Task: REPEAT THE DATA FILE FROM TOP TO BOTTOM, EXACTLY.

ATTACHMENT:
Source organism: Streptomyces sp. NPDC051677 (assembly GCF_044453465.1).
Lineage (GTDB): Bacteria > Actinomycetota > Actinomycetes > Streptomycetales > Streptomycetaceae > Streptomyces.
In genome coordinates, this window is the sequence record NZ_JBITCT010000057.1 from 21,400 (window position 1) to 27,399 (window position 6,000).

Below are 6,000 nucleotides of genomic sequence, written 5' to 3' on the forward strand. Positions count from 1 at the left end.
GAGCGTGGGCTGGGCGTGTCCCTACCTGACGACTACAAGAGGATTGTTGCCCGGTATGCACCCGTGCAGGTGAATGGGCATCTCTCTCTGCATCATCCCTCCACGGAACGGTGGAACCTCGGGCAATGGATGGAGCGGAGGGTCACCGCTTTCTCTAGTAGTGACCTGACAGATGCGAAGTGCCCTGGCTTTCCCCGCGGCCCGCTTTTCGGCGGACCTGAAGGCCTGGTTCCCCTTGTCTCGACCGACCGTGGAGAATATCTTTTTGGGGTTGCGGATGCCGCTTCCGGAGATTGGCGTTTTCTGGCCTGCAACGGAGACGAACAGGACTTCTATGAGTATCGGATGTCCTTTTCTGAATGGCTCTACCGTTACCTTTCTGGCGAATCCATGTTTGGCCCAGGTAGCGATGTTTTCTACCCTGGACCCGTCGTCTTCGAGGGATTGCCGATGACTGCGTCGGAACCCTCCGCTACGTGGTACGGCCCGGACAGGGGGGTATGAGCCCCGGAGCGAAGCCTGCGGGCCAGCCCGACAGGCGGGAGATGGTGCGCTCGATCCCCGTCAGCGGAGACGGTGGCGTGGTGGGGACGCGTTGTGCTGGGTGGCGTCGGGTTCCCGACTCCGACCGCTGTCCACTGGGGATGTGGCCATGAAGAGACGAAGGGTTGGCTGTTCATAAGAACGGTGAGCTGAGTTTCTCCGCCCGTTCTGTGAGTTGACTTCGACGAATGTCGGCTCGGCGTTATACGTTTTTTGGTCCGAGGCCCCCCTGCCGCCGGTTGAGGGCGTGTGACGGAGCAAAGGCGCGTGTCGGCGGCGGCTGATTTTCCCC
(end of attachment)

Source organism: Streptomyces sp. NPDC051677 (assembly GCF_044453465.1).
Lineage (GTDB): Bacteria > Actinomycetota > Actinomycetes > Streptomycetales > Streptomycetaceae > Streptomyces.
In genome coordinates, this window is the sequence record NZ_JBITCT010000057.1 from 21,400 (window position 1) to 27,399 (window position 6,000).

Below are 6,000 nucleotides of genomic sequence, written 5' to 3' on the forward strand. Positions count from 1 at the left end.
GAGCGTGGGCTGGGCGTGTCCCTACCTGACGACTACAAGAGGATTGTTGCCCGGTATGCACCCGTGCAGGTGAATGGGCATCTCTCTCTGCATCATCCCTCCACGGAACGGTGGAACCTCGGGCAATGGATGGAGCGGAGGGTCACCGCTTTCTCTAGTAGTGACCTGACAGATGCGAAGTGCCCTGGCTTTCCCCGCGGCCCGCTTTTCGGCGGACCTGAAGGCCTGGTTCCCCTTGTCTCGACCGACCGTGGAGAATATCTTTTTGGGGTTGCGGATGCCGCTTCCGGAGATTGGCGTTTTCTGGCCTGCAACGGAGACGAACAGGACTTCTATGAGTATCGGATGTCCTTTTCTGAATGGCTCTACCGTTACCTTTCTGGCGAATCCATGTTTGGCCCAGGTAGCGATGTTTTCTACCCTGGACCCGTCGTCTTCGAGGGATTGCCGATGACTGCGTCGGAACCCTCCGCTACGTGGTACGGCCCGGACAGGGGGGTATGAGCCCCGGAGCGAAGCCTGCGGGCCAGCCCGACAGGCGGGAGATGGTGCGCTCGATCCCCGTCAGCGGAGACGGTGGCGTGGTGGGGACGCGTTGTGCTGGGTGGCGTCGGGTTCCCGACTCCGACCGCTGTCCACTGGGGATGTGGCCATGAAGAGACGAAGGGTTGGCTGTTCATAAGAACGGTGAGCTGAGTTTCTCCGCCCGTTCTGTGAGTTGACTTCGACGAATGTCGGCTCGGCGTTATACGTTTTTTGGTCCGAGGCCCCCCTGCCGCCGGTTGAGGGCGTGTGACGGAGCAAAGGCGCGTGTCGGCGGCGGCTGATTTTCCCC